Will Skelton's strong show earns lavish praise

07:17, Jun 22 2014

Wallabies coach Ewen McKenzie hailed his rookie's "influential" test rugby debut, but New Zealand-born lock Will Skelton was taking none of the credit yesterday.

The giant 22-year-old said he was simply in the right place at the right time to score the Wallabies' first try of an eventual 39-13 victory over the 2011 World Cup runners-up and explained away a deft try assist to Israel Folau with "when Izzy calls for the ball you give it to him".

He admitted to being plagued by nerves all week in Sydney but said it all melted away after his first carry in front of a 43,000-strong crowd at Allianz Stadium.

"It was a lot different to Super Rugby, there are long passages of play where you have to be on point, and the intensity was a lot higher. I was really happy with the result," said Skelton, a cousin of former All Black lock Brad Mika.

There was a lot of help from his NSW teammates, too. Wycliff Palu's man of the match performance set the right tone and Folau, he said, was always in his ear.

"We're a pretty close-knit team at the Tahs and those little combinations help when you're out there. It was a lot easier to play with a few of the Waratahs boys out there."

Skelton's 56-minute performance has given McKenzie food for thought heading into a brutal Rugby Championship campaign in less than two months' time.

The coach hailed his 140kg, 2.03-metre second-rower's contribution to Australia's clean sweep of France, which included a try, a try assist and a litany of impact moments.

"I don't know what (France) did in terms of analysis but he's a hard guy to handle," McKenzie said.

"Everyone probably has ideas but when you get out there and he's hurtling at you it's not as simple. He's pretty athletic in the end, he got out of some tricky situations, they put some pressure on him and he handled that pretty well."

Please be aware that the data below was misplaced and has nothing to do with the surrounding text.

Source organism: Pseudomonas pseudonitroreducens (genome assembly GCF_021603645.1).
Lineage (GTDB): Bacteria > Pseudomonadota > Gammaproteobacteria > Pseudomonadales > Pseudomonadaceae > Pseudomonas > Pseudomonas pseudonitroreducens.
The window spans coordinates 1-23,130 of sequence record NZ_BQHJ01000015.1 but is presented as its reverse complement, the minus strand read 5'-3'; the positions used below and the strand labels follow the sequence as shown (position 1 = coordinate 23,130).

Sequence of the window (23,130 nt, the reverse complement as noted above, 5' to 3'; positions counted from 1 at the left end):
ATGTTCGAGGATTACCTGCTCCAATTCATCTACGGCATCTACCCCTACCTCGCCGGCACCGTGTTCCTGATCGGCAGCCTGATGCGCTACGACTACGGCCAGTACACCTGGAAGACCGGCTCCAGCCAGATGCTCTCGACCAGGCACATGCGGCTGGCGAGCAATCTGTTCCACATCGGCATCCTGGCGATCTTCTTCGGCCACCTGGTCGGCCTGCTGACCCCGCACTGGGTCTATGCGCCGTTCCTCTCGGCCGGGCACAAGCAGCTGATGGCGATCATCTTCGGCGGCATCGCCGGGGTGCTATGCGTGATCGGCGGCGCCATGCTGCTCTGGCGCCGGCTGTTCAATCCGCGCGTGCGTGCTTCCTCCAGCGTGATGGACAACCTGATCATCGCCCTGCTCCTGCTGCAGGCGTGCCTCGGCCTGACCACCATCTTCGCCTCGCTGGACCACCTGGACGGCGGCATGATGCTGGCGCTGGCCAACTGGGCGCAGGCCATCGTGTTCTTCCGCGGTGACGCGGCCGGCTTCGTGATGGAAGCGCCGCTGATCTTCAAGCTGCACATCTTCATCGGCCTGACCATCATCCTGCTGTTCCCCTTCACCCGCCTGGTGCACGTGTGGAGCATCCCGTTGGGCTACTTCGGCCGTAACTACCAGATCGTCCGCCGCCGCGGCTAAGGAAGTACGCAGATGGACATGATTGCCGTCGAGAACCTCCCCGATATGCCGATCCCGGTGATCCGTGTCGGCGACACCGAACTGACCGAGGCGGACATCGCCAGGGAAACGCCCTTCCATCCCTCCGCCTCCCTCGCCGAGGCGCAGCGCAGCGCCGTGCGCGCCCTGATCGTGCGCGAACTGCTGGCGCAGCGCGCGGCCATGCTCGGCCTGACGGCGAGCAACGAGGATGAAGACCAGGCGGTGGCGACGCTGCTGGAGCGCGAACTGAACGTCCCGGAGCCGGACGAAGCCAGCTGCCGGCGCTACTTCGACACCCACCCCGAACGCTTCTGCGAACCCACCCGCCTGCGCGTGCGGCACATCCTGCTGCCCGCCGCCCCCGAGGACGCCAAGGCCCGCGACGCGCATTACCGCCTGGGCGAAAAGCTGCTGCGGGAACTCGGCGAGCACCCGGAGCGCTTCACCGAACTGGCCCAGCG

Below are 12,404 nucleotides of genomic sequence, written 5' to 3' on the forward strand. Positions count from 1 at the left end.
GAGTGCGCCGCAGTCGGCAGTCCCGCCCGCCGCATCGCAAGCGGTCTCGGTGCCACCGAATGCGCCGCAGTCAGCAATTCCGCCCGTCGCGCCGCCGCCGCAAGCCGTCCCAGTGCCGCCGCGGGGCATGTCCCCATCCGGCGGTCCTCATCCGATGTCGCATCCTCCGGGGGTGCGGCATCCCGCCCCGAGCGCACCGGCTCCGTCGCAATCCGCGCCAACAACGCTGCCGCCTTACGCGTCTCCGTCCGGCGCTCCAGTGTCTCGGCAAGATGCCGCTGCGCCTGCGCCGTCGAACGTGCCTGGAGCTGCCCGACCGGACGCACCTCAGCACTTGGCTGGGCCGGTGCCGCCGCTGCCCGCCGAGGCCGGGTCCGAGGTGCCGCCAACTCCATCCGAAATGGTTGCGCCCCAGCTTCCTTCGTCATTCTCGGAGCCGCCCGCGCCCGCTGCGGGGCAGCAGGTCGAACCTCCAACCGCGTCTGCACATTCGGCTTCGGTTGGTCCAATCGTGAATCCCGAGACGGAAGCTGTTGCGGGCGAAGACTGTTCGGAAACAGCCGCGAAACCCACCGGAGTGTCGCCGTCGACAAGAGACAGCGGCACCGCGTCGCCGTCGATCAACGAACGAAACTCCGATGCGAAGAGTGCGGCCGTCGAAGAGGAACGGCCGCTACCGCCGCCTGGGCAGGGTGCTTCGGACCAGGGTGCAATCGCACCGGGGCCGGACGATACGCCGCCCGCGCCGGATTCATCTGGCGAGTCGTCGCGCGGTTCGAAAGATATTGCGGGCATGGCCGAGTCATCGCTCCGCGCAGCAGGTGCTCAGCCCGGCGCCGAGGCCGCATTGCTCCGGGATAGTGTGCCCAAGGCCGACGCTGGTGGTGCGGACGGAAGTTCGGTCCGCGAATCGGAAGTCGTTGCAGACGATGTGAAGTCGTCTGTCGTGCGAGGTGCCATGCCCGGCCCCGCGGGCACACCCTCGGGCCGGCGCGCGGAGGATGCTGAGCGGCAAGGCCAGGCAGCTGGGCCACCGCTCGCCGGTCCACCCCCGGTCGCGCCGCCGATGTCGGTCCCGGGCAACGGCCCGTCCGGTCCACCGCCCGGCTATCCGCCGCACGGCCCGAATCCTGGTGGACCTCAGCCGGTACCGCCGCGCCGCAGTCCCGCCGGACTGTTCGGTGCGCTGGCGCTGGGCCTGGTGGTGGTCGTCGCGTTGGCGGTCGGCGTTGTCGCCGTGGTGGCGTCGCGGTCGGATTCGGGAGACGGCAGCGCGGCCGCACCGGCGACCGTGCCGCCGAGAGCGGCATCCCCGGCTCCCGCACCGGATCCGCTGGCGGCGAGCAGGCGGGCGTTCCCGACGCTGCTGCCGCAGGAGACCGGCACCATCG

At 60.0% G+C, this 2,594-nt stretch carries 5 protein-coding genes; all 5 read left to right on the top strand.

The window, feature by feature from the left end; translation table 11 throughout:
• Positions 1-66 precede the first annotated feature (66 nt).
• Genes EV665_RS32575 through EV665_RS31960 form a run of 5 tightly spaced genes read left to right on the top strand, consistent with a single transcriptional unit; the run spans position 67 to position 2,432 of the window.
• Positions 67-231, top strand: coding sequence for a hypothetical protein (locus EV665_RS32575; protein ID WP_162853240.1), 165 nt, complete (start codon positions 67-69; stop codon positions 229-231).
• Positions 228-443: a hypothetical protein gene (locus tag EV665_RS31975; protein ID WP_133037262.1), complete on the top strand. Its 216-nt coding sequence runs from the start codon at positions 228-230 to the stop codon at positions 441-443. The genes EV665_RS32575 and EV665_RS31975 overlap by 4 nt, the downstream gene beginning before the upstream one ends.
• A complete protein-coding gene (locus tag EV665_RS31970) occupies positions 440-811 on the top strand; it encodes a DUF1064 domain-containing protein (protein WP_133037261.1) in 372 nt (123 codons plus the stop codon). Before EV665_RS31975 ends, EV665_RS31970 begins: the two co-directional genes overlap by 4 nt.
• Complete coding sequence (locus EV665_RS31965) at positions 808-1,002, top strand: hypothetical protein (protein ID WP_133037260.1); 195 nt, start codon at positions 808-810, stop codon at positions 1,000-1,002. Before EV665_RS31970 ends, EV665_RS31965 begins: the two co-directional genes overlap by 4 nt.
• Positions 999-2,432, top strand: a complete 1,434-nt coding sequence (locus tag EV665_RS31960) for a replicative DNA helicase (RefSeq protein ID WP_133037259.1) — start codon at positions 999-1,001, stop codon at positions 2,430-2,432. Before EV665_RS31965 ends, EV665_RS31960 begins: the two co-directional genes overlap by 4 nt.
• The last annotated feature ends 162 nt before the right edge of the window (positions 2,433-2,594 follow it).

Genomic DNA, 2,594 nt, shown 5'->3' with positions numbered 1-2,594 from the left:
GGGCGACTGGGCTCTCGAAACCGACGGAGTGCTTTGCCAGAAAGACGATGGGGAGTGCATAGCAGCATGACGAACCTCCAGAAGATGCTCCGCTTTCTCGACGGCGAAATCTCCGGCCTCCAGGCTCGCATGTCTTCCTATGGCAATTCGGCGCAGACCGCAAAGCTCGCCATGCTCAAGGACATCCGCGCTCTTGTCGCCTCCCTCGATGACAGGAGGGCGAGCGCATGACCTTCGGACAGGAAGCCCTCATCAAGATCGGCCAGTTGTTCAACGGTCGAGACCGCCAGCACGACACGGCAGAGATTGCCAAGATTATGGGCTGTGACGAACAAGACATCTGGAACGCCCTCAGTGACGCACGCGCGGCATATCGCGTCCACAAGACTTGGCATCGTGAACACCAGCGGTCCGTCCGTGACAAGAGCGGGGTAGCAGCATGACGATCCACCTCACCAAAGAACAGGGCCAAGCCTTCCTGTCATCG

Skelton's try in the eighth minute had the crowd on their feet but it was his pass to Folau to set the fullback up for his second try in the second half that attracted particular praise.

"He has a fairly unique approach to the game and it's something that we employed," McKenzie said.

"It gives us something to think about for sure, he had a significant influence on a test match against a tier one country in his first game.

"You can't do much more than that, play one test, score one try and set another one up. I thought it was pretty good."

The Wallabies disbanded today for the remainder of the Super Rugby season and will come back together in August for the Bledisloe Cup and Rugby Championship opener against the All Blacks in Sydney on August 16.

Meanwhile, Wallabies captain and open side Michael Hooper was again influential, proving with every test that the burden of leadership sits easily on his shoulders.

"Seven wins in a row is something I've never been a part of in Super Rugby or test team in my career," Hooper said.

"It's a really nice space to be in as a group and with such short turnarounds and going into games with such short notice it's a really positive thing to have."